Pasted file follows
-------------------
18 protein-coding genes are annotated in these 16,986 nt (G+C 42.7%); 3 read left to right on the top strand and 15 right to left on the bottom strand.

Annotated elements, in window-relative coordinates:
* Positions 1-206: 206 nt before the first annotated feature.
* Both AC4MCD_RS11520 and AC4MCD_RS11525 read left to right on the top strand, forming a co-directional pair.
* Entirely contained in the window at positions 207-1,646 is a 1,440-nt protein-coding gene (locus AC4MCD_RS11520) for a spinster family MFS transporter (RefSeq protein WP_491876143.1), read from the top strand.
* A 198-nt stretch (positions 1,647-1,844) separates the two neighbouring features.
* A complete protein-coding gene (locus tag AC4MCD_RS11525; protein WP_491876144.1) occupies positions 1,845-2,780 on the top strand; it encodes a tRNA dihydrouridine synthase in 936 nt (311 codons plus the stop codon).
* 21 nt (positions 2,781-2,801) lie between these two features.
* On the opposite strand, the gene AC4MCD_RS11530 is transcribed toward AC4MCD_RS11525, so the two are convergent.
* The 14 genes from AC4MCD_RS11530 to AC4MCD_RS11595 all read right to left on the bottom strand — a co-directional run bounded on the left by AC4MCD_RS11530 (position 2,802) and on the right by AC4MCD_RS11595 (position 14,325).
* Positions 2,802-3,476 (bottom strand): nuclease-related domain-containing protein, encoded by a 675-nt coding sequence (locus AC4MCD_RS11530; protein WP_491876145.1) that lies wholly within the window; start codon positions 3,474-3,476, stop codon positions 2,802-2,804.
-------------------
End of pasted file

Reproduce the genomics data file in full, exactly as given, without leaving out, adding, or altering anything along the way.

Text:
18 protein-coding genes are annotated in these 16,986 nt (G+C 42.7%); 3 read left to right on the top strand and 15 right to left on the bottom strand.

Annotated elements, in window-relative coordinates:
* Positions 1-206: 206 nt before the first annotated feature.
* Both AC4MCD_RS11520 and AC4MCD_RS11525 read left to right on the top strand, forming a co-directional pair.
* Entirely contained in the window at positions 207-1,646 is a 1,440-nt protein-coding gene (locus AC4MCD_RS11520) for a spinster family MFS transporter (RefSeq protein WP_491876143.1), read from the top strand.
* A 198-nt stretch (positions 1,647-1,844) separates the two neighbouring features.
* A complete protein-coding gene (locus tag AC4MCD_RS11525; protein WP_491876144.1) occupies positions 1,845-2,780 on the top strand; it encodes a tRNA dihydrouridine synthase in 936 nt (311 codons plus the stop codon).
* 21 nt (positions 2,781-2,801) lie between these two features.
* On the opposite strand, the gene AC4MCD_RS11530 is transcribed toward AC4MCD_RS11525, so the two are convergent.
* The 14 genes from AC4MCD_RS11530 to AC4MCD_RS11595 all read right to left on the bottom strand — a co-directional run bounded on the left by AC4MCD_RS11530 (position 2,802) and on the right by AC4MCD_RS11595 (position 14,325).
* Positions 2,802-3,476 (bottom strand): nuclease-related domain-containing protein, encoded by a 675-nt coding sequence (locus AC4MCD_RS11530; protein WP_491876145.1) that lies wholly within the window; start codon positions 3,474-3,476, stop codon positions 2,802-2,804.